Chances are though, you’ll likely need to act on this sooner rather than later. Only 41% of homes in England currently meet the EPC rating of “C” or above.
Source: The Telegraph, Estate Agent Today
7. Secure your tenant’s deposits in a deposit protection scheme
If you’re renting to tenants, you’ll usually take a deposit from them, known as a tenancy deposit. This protects you should your tenants fall behind on their rent, or damage your property. In England, a tenancy deposit is usually limited to five or six weeks’ worth of rent. But while this deposit protects you, by law, you have to hold the money in a deposit protection scheme.
In England and Wales, there are three deposit protection schemes: the Deposit Protection Service, MyDeposits, and the Tenancy Deposit Scheme.
When your tenants pay you a deposit, you’ll need to confirm the following in writing to them:
- The address of the rented property
- How much deposit did your tenant pay
- How the deposit is protected
- The name and contact details of the deposit scheme used and its dispute resolution service
- Your (or the letting agency’s) name and contact details
- The name and contact details of any third party that’s paid the deposit
- Why you would keep some or all of the deposit
- How they can apply to get the deposit back
- What to do if they can’t get hold of you at the end of the tenancy
- What to do if there’s a dispute over the deposit
What happens if you don’t stick to these minimum standards for rented housing?
Local authorities can inspect your property to see if you’re in breach of any of your requirements. If you have broken the rules, you can be issued with an improvement notice. These notices set out what you need to do to resolve the problem(s), and by what deadline.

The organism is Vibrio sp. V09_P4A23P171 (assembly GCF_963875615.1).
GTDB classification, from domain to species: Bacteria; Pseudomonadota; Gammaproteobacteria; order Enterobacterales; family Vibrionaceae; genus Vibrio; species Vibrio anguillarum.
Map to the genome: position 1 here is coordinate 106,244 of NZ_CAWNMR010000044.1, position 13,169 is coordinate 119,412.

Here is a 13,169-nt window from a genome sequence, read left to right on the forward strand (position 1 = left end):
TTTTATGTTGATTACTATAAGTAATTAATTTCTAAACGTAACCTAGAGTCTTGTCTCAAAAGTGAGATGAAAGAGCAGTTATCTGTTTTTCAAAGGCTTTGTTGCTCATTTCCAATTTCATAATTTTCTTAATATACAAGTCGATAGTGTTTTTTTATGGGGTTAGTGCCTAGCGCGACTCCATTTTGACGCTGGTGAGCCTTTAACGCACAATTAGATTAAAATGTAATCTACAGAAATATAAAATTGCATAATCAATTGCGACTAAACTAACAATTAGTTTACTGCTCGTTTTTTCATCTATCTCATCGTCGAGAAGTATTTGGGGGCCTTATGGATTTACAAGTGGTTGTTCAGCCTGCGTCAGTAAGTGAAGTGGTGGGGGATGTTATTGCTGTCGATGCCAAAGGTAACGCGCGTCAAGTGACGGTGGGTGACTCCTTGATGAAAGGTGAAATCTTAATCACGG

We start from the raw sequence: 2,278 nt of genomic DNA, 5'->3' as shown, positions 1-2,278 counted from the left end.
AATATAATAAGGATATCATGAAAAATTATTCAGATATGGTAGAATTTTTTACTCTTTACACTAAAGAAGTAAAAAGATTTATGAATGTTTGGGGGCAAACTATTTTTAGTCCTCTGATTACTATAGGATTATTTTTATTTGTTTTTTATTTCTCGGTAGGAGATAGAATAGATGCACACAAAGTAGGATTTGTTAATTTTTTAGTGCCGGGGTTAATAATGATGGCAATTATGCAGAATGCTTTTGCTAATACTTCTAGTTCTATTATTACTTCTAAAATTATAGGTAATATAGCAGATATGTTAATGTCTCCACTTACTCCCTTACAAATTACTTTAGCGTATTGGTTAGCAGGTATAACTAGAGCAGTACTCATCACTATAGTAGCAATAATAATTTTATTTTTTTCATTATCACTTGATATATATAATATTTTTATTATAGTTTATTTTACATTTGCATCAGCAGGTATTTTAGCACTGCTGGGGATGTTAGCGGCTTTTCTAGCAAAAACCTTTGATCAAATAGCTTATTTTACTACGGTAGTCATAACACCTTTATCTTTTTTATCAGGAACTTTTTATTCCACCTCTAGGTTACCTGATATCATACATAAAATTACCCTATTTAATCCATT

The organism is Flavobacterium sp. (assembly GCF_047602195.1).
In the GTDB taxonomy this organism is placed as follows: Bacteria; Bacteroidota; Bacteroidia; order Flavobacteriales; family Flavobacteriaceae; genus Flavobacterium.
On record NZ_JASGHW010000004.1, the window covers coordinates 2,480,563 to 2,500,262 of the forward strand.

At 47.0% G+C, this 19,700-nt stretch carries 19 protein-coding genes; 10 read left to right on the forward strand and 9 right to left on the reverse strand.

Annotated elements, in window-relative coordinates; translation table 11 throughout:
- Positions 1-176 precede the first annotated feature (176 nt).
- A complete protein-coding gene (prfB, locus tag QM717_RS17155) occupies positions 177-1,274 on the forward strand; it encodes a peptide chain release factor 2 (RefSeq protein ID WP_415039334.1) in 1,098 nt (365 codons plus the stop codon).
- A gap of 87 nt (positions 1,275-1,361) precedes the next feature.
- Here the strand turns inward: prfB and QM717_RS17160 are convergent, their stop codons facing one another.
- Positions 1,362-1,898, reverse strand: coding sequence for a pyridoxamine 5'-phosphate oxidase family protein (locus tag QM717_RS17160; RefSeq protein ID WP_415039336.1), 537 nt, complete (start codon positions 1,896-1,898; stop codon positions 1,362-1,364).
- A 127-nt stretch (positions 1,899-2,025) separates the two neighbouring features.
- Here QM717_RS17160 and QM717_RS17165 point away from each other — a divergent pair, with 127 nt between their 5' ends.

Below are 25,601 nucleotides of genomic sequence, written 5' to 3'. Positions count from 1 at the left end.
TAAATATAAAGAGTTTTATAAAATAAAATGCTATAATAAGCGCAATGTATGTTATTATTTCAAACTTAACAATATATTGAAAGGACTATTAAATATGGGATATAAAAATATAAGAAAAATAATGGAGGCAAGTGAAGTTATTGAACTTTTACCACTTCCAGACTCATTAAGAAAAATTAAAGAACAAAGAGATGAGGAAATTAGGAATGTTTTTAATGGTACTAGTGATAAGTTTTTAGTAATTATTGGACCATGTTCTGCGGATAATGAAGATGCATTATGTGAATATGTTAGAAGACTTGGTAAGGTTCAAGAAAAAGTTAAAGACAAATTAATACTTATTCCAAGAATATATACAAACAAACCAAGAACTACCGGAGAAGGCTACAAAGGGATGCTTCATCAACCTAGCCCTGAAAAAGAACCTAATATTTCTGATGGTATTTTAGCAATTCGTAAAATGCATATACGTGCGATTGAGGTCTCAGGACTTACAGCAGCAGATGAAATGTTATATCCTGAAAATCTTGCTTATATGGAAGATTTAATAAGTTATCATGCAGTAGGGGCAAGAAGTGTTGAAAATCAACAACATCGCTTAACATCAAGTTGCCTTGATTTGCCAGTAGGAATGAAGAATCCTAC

Beyond improvement notices, you may also risk to get a prohibition order, hazard awareness notice, or demolition order. Find here the details on all these enforcement actions.
If you fall foul of these rules, you could face fines of up to £30,000. In more extreme cases, you could even be taken to court, or end up in jail.
Source: Citizens Advice, Gov.uk,
What could be on the horizon?
More stringent minimum standards for rented housing may be on the way. The government could introduce a Renters Reform Bill in late 2023, bringing with it potentially drastic changes to eviction rules, blanked bans on benefit claimants, how rents can be increased, and more.
There are a few changes occurring in the social housing market that could have ramifications for you down the line. Examples include the Levelling Up and Regeneration Bill, and Awaab’s Law. The private sector may see calls for adapting those changes, if public efforts appear to work.
And while Michael Gove has ruled out rent freeze or caps, he has vowed to “empower tenants” to challenge large bill increases, and stem the growth of Airbnbs.
Source: Landlord Today, This is Money, The Telegraph, Landlord Today
The final check
To ensure your property is acceptable and fulfills the minimum standards for rented housing, you can look out for the following:
- Soft areas under windows, flaky wallpaper, dark patches on walls, or soft areas underfoot – all of which may indicate rising or penetrating damp
- Check taps for drips and leaks, along with toilets. Long-term water damage can prove costly
- Animal droppings, new holes and cracks, damaged or eaten food, grease marks and plant damage can all be signs of a pest problem
- Make sure there are secure locks in place; you have all the necessary certifications for gas, electricity, and carbon monoxide at the ready; and that you clean your property thoroughly before any new tenants move in
You need to remember, everything covered here is non-exhaustive. There’s much responsibility that comes with being a landlord. To fully get to grips with it all and engage with best practices, you’ll want to see out professional guidance where possible.
Source: Landlord Zone, Simply Business, rentila
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MFS are a bridging loan and buy-to-let mortgage provider, not financial advisors. Therefore, Investors are encouraged to seek professional advice.